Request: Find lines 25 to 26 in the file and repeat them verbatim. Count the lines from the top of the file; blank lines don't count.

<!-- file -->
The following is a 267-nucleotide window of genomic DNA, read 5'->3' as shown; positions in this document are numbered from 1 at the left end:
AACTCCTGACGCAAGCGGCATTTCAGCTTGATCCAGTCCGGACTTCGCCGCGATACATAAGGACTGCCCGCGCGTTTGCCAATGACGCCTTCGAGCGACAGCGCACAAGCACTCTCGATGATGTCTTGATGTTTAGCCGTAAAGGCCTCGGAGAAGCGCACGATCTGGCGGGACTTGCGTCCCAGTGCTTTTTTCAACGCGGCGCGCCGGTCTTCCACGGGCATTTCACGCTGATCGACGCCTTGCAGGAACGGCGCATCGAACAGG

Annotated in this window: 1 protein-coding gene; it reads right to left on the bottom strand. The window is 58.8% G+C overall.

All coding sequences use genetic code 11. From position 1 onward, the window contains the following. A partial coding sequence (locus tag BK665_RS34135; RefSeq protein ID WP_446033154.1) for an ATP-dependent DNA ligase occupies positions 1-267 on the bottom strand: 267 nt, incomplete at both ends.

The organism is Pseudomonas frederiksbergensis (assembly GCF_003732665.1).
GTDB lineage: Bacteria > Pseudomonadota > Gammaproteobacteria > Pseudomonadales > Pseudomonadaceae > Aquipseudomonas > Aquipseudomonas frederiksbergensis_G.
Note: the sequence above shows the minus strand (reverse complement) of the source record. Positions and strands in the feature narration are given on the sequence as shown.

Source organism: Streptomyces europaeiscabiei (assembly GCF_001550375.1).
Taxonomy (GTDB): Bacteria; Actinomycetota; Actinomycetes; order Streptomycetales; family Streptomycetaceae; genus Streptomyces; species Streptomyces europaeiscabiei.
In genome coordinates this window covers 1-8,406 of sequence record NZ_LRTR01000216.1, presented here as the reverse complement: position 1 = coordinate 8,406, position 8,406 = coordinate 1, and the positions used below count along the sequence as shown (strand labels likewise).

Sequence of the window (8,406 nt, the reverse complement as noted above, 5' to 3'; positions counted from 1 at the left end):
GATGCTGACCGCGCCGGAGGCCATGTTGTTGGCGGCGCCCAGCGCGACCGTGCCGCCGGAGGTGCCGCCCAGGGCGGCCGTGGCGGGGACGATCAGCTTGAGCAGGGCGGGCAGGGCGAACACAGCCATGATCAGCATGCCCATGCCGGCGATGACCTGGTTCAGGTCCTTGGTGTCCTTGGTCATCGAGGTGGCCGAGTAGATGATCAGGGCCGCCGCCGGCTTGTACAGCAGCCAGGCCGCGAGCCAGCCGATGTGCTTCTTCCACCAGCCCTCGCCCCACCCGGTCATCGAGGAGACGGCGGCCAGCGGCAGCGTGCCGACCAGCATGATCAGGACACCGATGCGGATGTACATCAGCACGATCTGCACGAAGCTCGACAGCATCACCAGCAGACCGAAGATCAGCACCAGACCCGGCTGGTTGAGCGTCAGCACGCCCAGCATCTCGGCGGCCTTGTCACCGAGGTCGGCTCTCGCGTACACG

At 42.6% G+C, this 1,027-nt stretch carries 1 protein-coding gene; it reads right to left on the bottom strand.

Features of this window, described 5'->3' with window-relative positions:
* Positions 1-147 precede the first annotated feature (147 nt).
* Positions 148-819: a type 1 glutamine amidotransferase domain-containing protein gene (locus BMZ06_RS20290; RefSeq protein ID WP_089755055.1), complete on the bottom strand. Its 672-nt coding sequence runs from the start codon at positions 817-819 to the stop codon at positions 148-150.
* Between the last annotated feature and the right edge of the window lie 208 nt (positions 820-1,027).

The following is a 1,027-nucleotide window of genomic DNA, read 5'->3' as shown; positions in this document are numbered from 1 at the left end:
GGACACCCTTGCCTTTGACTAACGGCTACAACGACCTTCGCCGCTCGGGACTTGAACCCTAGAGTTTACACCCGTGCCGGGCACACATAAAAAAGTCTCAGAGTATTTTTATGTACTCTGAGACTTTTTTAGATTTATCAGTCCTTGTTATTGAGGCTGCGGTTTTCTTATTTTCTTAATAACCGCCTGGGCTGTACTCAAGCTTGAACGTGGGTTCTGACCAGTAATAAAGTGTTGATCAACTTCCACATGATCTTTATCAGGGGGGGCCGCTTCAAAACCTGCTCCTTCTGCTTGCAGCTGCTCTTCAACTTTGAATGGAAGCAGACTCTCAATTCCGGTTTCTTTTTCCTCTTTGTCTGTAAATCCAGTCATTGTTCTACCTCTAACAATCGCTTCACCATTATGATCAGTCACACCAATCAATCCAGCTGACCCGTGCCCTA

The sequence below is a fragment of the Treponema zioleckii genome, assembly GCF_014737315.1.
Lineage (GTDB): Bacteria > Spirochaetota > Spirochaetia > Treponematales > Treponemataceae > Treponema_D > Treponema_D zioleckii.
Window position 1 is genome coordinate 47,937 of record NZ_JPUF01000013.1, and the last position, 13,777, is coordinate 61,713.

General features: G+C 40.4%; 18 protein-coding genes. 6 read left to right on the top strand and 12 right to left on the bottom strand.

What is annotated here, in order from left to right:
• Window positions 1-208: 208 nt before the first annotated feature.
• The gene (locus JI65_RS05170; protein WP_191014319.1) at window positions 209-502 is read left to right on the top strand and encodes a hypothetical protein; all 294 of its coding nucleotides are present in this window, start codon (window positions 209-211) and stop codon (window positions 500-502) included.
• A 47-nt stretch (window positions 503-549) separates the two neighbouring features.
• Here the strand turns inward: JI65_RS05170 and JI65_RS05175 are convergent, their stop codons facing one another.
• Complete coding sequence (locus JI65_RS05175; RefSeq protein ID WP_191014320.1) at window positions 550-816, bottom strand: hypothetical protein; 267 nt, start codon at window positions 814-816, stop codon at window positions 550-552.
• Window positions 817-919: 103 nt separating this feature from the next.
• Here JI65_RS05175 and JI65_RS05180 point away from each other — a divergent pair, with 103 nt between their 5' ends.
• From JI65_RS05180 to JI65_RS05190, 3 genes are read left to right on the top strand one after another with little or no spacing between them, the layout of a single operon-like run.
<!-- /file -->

• Window positions 1-208: 208 nt before the first annotated feature.
• The gene (locus JI65_RS05170; protein WP_191014319.1) at window positions 209-502 is read left to right on the top strand and encodes a hypothetical protein; all 294 of its coding nucleotides are present in this window, start codon (window positions 209-211) and stop codon (window positions 500-502) included.